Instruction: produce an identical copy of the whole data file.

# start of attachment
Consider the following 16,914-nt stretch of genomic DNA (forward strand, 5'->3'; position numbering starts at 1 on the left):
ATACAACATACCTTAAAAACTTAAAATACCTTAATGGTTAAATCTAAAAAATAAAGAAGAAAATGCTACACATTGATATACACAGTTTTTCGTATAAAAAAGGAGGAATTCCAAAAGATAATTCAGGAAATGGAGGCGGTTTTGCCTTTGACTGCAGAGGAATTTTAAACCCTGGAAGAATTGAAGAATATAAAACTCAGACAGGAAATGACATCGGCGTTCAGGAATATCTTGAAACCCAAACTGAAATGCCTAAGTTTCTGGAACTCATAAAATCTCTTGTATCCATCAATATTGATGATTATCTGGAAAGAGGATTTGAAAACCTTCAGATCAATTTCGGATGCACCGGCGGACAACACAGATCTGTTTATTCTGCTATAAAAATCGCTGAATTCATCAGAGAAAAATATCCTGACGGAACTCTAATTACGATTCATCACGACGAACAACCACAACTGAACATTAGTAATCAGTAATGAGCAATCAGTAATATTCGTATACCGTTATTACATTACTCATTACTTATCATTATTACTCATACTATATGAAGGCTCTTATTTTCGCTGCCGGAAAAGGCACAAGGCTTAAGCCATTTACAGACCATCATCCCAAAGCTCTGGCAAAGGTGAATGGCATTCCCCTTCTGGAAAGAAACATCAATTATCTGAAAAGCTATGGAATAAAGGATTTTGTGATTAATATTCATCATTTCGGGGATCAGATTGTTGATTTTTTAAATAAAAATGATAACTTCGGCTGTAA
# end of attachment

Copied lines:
Consider the following 16,914-nt stretch of genomic DNA (forward strand, 5'->3'; position numbering starts at 1 on the left):
ATACAACATACCTTAAAAACTTAAAATACCTTAATGGTTAAATCTAAAAAATAAAGAAGAAAATGCTACACATTGATATACACAGTTTTTCGTATAAAAAAGGAGGAATTCCAAAAGATAATTCAGGAAATGGAGGCGGTTTTGCCTTTGACTGCAGAGGAATTTTAAACCCTGGAAGAATTGAAGAATATAAAACTCAGACAGGAAATGACATCGGCGTTCAGGAATATCTTGAAACCCAAACTGAAATGCCTAAGTTTCTGGAACTCATAAAATCTCTTGTATCCATCAATATTGATGATTATCTGGAAAGAGGATTTGAAAACCTTCAGATCAATTTCGGATGCACCGGCGGACAACACAGATCTGTTTATTCTGCTATAAAAATCGCTGAATTCATCAGAGAAAAATATCCTGACGGAACTCTAATTACGATTCATCACGACGAACAACCACAACTGAACATTAGTAATCAGTAATGAGCAATCAGTAATATTCGTATACCGTTATTACATTACTCATTACTTATCATTATTACTCATACTATATGAAGGCTCTTATTTTCGCTGCCGGAAAAGGCACAAGGCTTAAGCCATTTACAGACCATCATCCCAAAGCTCTGGCAAAGGTGAATGGCATTCCCCTTCTGGAAAGAAACATCAATTATCTGAAAAGCTATGGAATAAAGGATTTTGTGATTAATATTCATCATTTCGGGGATCAGATTGTTGATTTTTTAAATAAAAATGATAACTTCGGCTGTAA